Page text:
Port of Spain, Trinidad and Tobago. As the Caribbean Court of Justice’s 2021/2022 Court Term opened on Monday 4 October, the Court President, the Hon. Mr Justice Adrian Saunders issued a message which summarises the work of the Court for the 2020/2021 year and how the work of the organisation, impacts citizens of the Caribbean Community.
President Saunders noted that despite the challenges created by the COVID-19 pandemic, the CCJ continued to provide uninterrupted service to the region, holding fifty-five (55) hearings in its fully virtual courtroom. He also observed that in the past year, the first-ever case initiated by one Member State of CARICOM against another was filed in the Court’s Original Jurisdiction.
In the Original Jurisdiction, the Court decides on issues related to the Caribbean Single Market Economy (CSME) relating to the freedom of movement of labour, goods, services, capital and establishment.
Apart from its judicial work, the President also highlighted some of the other noteworthy deliverables completed by the Court during the past court year. These include the finalisation of Judicial Discipline Regulations to accompany the revised Judicial Code of Conduct, which was adopted in 2020 and the implementation of a Monitoring and Evaluation Framework to measure the progress of the execution of the Court’s five-year Strategic Plan.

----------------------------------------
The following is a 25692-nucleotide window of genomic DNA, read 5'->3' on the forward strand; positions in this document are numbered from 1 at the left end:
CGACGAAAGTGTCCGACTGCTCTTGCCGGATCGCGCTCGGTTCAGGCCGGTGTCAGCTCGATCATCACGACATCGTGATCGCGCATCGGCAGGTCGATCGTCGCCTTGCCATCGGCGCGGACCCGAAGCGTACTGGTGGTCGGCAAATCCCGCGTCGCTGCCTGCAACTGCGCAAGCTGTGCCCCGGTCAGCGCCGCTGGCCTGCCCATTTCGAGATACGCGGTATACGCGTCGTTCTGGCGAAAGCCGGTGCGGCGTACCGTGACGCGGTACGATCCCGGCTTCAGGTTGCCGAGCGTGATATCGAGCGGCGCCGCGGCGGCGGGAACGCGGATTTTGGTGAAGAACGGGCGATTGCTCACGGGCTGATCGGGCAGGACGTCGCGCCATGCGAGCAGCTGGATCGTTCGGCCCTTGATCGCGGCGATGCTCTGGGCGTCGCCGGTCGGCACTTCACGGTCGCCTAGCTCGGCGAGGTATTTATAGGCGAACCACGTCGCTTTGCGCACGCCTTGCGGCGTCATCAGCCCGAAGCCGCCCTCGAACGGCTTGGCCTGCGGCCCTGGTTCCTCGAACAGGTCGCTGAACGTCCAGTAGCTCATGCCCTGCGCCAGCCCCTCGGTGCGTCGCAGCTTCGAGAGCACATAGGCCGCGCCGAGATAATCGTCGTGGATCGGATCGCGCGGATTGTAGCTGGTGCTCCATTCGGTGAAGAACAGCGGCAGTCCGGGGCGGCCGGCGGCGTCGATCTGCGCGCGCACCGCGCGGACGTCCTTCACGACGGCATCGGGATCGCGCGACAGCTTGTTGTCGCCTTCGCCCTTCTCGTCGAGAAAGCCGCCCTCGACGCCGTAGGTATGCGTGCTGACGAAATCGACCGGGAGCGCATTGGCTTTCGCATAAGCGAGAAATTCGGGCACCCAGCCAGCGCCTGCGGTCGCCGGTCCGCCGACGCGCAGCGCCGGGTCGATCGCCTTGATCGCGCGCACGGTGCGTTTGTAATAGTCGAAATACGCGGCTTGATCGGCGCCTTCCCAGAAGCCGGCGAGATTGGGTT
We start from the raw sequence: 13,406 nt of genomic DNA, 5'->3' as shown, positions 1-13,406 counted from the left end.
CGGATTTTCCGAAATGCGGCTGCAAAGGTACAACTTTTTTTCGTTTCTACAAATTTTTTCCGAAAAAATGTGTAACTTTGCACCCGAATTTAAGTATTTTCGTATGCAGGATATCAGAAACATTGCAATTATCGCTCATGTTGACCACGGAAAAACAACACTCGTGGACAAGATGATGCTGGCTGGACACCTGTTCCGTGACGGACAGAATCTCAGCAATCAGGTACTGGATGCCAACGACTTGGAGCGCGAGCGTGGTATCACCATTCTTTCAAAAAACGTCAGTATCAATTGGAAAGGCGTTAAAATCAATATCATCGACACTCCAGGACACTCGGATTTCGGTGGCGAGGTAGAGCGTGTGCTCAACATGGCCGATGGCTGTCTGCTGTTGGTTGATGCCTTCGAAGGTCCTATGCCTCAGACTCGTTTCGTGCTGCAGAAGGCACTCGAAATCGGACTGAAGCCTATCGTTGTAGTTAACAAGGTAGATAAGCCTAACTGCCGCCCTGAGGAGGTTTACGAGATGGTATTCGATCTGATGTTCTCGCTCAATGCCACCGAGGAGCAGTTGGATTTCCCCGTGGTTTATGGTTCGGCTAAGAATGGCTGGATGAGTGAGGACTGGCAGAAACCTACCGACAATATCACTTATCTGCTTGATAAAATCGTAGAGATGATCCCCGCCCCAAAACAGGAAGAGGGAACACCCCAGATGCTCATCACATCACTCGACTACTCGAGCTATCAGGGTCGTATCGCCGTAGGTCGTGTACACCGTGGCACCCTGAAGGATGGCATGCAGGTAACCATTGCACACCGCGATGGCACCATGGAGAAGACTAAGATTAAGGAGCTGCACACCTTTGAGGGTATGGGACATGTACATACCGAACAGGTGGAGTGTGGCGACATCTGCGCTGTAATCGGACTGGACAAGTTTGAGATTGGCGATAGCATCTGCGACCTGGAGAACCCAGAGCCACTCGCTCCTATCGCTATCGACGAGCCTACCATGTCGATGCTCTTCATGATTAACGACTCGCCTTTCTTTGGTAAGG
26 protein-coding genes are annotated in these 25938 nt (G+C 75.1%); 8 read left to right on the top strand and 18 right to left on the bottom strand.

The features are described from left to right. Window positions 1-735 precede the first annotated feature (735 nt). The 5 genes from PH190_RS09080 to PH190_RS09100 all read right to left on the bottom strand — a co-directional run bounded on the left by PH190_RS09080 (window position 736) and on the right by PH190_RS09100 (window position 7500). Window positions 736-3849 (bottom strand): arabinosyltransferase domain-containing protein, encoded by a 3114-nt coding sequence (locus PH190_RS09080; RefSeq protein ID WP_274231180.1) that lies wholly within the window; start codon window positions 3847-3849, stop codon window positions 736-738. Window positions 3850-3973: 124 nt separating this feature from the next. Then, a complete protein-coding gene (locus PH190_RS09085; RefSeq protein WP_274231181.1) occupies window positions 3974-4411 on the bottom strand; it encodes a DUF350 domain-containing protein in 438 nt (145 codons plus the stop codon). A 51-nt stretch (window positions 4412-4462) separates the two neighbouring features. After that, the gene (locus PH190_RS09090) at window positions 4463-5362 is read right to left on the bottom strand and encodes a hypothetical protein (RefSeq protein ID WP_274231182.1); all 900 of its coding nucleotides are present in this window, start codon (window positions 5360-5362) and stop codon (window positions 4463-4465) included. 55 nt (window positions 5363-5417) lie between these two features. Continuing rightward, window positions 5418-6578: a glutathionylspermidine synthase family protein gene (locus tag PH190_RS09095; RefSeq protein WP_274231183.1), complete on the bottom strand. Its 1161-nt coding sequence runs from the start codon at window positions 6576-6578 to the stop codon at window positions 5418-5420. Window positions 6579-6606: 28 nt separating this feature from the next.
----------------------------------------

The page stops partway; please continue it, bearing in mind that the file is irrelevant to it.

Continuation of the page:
In keeping with its strategic goal of supporting the regional justice system, the CCJ, as the executing agency for the Canadian-funded Judicial Reform and Institutional Strengthening (JURIST) Project, also supported the implementation of several initiatives such as business continuity plans for Courts, case flow management, court administration and the procurement of ICT equipment to enhance the delivery of justice across the region. Additionally, through a partnership with affiliates such as the CCJ Academy for Law (CAL), Caribbean Association of Judicial Officers (CAJO) and the UN’s Global Judicial Integrity Network, the Court also assisted with the rollout of legal and judicial education programmes throughout the region and beyond.
Acknowledging that despite these successes, there is still more work to be done, the President asserted that “…we shall continue, fearlessly as always, to advance the rule of law in the region; we shall always protect the rights of the people, and we shall strengthen the legal framework underpinning the Caricom Single Market and Economy.”